Setting Up an Upper House via Article 371A

At a meeting with some of the most trusted senior leaders of the Angami and Chakhasang tribes on December 19, 2016, I made a presentation on our society’s need to have a statewide mandated body of elders serving as advisors or councilors to the Executive Branch of our Government. Of course, we were under no illusion that we could make that to happen on our own. At the same time, we also knew that we Nagas are in the habit of playing catch-up -- that is, slowly moving behind the fast-unfolding events within our society. Consequently, we are often left with only one option: to respond to situations after they have already occurred, instead of preparing ourselves ahead of time to shape future events the way we would want them to happen.  

Like all other societies, Nagas are not without wise and matured elders. If we were to have a system in which some of these elders could be used to provide guidance for our society as in the past, I have no doubt in my mind that they would have prevented the recent tragic event from happening. Maybe, they would have put some sense into the heads of our State politicians from going against the public outcry or rushing into things. But all is not lost as long as we learn from our past mistakes and resolve to handle things the right way in the future.  

As the recent social crisis has clearly revealed, many of our State politicians have a real disconnect with the public, because they have been living in their own “bubble of power” for too long. Hence, they are unable to understand the various undercurrent hotbeds and cultural issues facing our civil society today. Sure, they have advisors from the bureaucracy for guidance on governmental procedures and protocols. However, in regards to civil society issues, even these government officers are often very ignorant, if not clueless. For all these reasons, it is critical that we Nagas restore one of our fast-dying Naga customary practices, namely, the governance of our society under the guidance of a plurality of trusted elders.  

Since the Nagas of Nagaland are given a special provision in Article 371A of the Indian Constitution, we may as well make the best use of it by adopting a bicameral system, which, in our case, could be a supreme council of wise elders representing all recognized tribes serving as in an “Upper House” (UH) alongside the Members of our Legislative Assembly. This, by the way, should not be understood as a replacement of our current Gaon Buras system which is designed to be grassroots-focused and subservient to the government, because they act as assistants to the Deputy Commissioners in village administration. Put it another way, Gaon Buras are appointed by law of the State government and not by the traditional institutions.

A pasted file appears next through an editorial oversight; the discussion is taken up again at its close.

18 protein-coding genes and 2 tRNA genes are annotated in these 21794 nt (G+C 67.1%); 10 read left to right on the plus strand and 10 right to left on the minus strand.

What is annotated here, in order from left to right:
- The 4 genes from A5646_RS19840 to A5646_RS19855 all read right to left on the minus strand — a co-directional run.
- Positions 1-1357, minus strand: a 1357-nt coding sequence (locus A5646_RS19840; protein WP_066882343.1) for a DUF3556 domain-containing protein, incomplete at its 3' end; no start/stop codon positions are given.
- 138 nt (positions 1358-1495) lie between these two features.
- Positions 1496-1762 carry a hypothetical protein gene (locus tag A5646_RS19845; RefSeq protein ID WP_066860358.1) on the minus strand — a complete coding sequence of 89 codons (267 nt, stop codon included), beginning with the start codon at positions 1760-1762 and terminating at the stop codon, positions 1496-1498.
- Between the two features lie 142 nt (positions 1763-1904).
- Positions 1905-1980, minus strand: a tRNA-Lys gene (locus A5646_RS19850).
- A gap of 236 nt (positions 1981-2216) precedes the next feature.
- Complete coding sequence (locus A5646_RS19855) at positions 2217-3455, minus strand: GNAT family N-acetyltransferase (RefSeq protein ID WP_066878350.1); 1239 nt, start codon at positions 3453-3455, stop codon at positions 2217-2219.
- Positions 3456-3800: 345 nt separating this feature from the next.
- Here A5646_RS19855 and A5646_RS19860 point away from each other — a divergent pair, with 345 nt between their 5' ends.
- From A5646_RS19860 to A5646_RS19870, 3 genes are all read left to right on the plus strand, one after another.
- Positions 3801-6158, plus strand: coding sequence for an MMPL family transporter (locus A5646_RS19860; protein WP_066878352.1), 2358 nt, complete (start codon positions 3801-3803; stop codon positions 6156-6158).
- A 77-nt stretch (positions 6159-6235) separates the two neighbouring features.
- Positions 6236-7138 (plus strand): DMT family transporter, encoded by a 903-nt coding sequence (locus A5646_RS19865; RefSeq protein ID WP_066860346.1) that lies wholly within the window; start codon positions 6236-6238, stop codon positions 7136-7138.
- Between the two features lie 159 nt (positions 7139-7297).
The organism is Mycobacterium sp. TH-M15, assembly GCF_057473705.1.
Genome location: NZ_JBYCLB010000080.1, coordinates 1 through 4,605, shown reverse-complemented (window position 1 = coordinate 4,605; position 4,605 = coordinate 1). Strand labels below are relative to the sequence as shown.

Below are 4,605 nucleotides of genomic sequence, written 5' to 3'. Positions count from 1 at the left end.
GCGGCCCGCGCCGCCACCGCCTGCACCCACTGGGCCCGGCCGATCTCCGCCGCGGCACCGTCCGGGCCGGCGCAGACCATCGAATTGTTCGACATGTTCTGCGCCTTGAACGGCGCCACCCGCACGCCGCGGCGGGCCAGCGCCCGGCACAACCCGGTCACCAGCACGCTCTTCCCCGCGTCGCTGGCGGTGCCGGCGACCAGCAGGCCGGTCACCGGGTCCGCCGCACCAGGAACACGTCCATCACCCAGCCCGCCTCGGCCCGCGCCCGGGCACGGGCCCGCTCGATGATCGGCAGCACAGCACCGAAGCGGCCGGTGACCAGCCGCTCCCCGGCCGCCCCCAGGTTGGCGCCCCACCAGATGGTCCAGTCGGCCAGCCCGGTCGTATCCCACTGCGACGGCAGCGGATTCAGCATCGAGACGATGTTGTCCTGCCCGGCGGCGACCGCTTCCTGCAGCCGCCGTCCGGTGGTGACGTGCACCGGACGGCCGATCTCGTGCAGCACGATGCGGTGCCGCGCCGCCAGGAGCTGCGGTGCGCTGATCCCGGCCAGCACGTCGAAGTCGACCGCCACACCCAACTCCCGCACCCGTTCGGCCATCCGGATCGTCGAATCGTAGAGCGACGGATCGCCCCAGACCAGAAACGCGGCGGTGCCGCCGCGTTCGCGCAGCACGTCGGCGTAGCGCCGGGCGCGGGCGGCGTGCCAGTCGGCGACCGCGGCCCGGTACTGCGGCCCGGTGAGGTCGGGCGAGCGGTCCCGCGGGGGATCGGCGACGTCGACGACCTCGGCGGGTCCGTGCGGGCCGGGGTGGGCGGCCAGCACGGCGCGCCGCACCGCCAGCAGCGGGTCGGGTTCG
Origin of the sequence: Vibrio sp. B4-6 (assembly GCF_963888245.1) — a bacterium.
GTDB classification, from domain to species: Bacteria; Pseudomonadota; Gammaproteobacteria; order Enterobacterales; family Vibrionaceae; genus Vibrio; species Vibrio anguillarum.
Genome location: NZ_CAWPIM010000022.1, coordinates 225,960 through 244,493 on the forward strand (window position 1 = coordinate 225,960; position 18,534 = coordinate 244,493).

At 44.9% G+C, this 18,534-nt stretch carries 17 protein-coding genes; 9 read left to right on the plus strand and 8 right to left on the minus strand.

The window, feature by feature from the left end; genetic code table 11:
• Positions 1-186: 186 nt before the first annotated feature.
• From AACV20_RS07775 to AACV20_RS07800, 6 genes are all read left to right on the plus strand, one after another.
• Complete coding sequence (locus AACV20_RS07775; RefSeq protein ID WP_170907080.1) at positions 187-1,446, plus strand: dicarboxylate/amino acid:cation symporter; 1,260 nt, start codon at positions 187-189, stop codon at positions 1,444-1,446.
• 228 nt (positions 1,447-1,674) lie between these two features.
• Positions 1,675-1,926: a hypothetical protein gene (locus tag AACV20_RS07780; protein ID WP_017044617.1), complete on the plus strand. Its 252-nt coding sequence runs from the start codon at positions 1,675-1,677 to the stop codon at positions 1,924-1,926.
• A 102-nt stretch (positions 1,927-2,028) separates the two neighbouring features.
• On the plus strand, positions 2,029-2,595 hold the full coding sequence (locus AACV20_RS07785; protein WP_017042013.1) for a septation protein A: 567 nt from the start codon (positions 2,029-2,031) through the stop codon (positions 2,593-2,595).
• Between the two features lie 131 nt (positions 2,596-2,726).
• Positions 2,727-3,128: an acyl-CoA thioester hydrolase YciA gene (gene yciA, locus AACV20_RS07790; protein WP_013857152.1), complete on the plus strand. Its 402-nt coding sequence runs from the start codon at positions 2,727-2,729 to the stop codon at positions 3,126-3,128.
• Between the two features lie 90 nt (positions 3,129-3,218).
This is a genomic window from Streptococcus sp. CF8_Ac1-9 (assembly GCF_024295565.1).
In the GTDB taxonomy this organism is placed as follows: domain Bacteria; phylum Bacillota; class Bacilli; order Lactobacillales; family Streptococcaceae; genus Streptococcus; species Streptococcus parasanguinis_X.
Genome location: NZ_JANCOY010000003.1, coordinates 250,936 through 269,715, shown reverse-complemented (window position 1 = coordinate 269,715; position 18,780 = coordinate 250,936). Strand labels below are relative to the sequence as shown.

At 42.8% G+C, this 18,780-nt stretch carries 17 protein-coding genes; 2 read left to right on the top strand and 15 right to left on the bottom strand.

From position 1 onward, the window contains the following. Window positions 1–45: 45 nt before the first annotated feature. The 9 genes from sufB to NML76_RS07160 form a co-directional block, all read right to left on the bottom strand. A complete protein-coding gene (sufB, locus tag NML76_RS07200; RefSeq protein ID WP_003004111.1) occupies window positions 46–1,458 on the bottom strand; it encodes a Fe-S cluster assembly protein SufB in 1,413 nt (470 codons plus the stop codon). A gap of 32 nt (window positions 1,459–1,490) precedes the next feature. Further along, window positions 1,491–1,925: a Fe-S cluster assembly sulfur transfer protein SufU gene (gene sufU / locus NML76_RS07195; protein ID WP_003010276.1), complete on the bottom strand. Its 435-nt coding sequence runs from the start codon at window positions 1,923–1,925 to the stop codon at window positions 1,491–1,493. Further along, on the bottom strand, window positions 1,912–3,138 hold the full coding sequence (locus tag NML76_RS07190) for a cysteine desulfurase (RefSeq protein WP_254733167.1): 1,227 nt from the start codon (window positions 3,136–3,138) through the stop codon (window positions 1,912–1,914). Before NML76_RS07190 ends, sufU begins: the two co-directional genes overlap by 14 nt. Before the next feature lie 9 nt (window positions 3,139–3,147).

According to our Naga customary practices, statesmen-like elders were vested with authority by their own community members to govern the affairs of their villages; they alone could make decisions for the whole community; they alone had the right to determine punishment for erring community members; they had the exclusive privilege to make treaties with outsiders. Some of these traditional practices may still be worth emulating even today.  

Or, in today’s context, perhaps we could use some of our highly regarded elders, who have no symptoms of partisanship or tribalism in their bones, to serve as members in an UH to perform the following functions: First, they could assume the patriarchal role in protecting our Naga nationhood, homeland, and birthrights. Second, they could serve as liaisons and negotiators for the various parties, especially when conflicts arise between the Naga customary laws and the Indian constitutional laws as in the recent case of ULB controversy. Third, they could be the spokespersons of our various tribes and help the civil societies to serve in sync with the various government agencies. Fourth, they could assist the Executive Head in determining the right candidates to be assigned the right portfolios, give regular inputs to the Members of our Assembly, and serve as checks by providing some sort of filters or breaks in all policy-making decisions, except on matters of the budget and the implementation of policies. This take-over of some responsibilities by the UH could immensely relieve the elected Representatives to focus on development and on the overall direction of the Naga people in our race for progress with the rest of the peoples in the world.  

How are we going to choose the members of the UH? It could be, for example, through the use of an appointive system in which the potential candidates are selected by the representative leaders of the various sections within our tribes, instead of using a direct election method. Or, there could be still some other more suitable method(s) of selection or election which we may need to figure out. But whatever it is, may we turn our present crisis of institutional clashes into an opportune time for the building up of our social and political structures for a stronger and better society as a people.